The end of the year is full of stuff that isn’t work. In fact, it’s the least productive time of the year.
Seriously, who didn’t get as much done at work as expected? ?
Proof that we’re behind the eight ball starting the new year: About 60% of employees say their productivity noticeably drops in December, according to an i4CP study. And when that drops, guess what most say increases: Stress, of course.
Reconcile with the least productive time
So the holidays can be fun, but they’re almost always on a crash course with productivity. And now the time to reconcile for lost time is here.
But, let’s do it smartly.
“It’s tempting to hustle and tick off every goal, promising yourself a dream holiday once you’re done,” says Avery Morgan, productivity expert and CCO at EduBirdie. “The reality is, there will always be another task and you will burn out long before you clear your to-do list.”
Instead, here are eight productivity hacks to help you take a calculated approach to getting productive again:
1. Review your commitments
The start of something — a year, a project, a quarter or a life-changing event — calls for review and re-prioritization of commitments. That’s according to Darcy Eikenberg, an executive coach, in her Harvard Business Review research.
Eikenberg says you don’t want to create a habit of canceling or rescheduling deadlines and meetings or backing out of commitments — lest you become known as an unreliable leader — but you should regularly review what you can eliminate. An honest reorganization of a to-do list is a good way to kickstart your productivity advances.
2. Set goals, create tasks
Set one or two main year-end goals. Then work backwards from there, creating a roadmap of smaller milestones and the tasks you need to accomplish for each.
From there, you can reverse engineer each objective. Essentially, break it down into smaller steps, making it easier to stay on course without getting derailed.
3. Get better at saying ‘No’
Saying “No” is difficult for some leaders. And that’s how you get pressed for time and stressed for good.
“The reality is, many of us doubt our ability to deal with workplace conflicts,” says Morgan. “When something as simple as saying ‘no’ is a source of anxiety, it’s easy to overcommit, but spreading your time too thin will lead to missed deadlines or subpar results.”
So she suggests you divide tasks into four categories based on urgency and importance. Try to stay focused only on the high-priority items that will help you achieve your main objectives. That way, when you’re asked to do something else this year, you can consider if it’s urgent, important or aligns with your goals before agreeing to it or saying no.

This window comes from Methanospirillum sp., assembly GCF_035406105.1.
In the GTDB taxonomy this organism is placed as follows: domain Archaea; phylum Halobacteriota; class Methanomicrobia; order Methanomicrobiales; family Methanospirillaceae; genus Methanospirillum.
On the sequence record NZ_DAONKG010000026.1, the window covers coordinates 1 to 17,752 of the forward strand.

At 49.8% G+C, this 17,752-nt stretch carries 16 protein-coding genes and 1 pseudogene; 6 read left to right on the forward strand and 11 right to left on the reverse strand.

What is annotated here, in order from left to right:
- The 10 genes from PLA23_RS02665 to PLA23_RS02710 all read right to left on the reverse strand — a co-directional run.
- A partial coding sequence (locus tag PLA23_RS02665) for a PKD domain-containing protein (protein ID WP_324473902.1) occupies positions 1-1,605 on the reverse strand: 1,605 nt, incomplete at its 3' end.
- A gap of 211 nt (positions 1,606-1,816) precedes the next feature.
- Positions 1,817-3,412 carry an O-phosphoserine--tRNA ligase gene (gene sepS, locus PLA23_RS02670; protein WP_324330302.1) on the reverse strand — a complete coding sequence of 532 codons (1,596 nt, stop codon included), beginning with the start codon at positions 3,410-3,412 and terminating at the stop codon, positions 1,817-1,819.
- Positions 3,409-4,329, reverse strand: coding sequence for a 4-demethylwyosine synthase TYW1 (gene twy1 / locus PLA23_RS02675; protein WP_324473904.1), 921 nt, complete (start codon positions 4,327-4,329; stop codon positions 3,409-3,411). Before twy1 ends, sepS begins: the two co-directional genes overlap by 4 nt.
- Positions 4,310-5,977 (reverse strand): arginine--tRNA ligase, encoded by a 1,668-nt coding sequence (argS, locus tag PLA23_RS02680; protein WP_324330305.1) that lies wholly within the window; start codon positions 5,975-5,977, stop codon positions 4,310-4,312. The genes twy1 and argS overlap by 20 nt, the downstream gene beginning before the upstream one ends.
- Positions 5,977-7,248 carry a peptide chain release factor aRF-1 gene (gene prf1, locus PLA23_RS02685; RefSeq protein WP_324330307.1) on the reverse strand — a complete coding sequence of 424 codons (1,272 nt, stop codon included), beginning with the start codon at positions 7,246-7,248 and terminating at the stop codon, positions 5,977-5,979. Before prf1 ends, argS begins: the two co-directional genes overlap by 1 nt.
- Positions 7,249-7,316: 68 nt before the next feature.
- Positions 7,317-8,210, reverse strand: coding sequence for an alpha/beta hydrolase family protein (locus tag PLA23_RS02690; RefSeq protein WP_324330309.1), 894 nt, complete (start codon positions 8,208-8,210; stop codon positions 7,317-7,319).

4. Decline more meetings
We don’t have to tell you that meetings get in the way of productive work.
So they should be the first thing you decline when you need to get more done. The best way: Simply block off a “no-meeting” day or two half-days on your calendar.
“You will be surprised how much you can accomplish when you’re not constantly sitting on Zoom calls,” says Morgan.
5. Review progress weekly
Set time aside each week to review goals, accomplishments and the challenges ahead. Be honest with yourself: If you missed goals or just didn’t accomplish what you expected to do, it’s time to cut out more “extras.”
Ideally, you can figure out why you fell behind — or jumped ahead — and what you need to do to get back on track or replicate to stay ahead.
“Maybe you’ve lost motivation and need to tackle a problem from a new angle, or perhaps you need a breather in the afternoon to get over that post-lunch slump,” says Morgan.
6. Set aside “psychological detox” days
Give yourself a day to forget about your workload and focus on creative hobbies or favorite pastimes. We aren’t talking about taking a day off work. Just be sure to purposefully avoid work on one of your days off.
“A good break can recharge the mind, enhancing your problem-solving abilities once you return to work,” says Morgan.
Even better: Log out of your socials. It can help you disconnect from even more and improve your problem-solving abilities.
7. Give yourself a break
Jam-packing your calendar doesn’t mean you’ll get more done. It’ll likely make you more stressed and turn into weeks of Sundays Scaries spent dreading the workload awaiting you.
Consider your mental and physical well-being more often and cut yourself some slack on your to-do list.
8. Be proactive
If you suspect extra requests of your time, resources and energy are coming your way this year, be proactive.
Let your bosses and employees know your major goals, how you plan to help them and the best ways to get your help.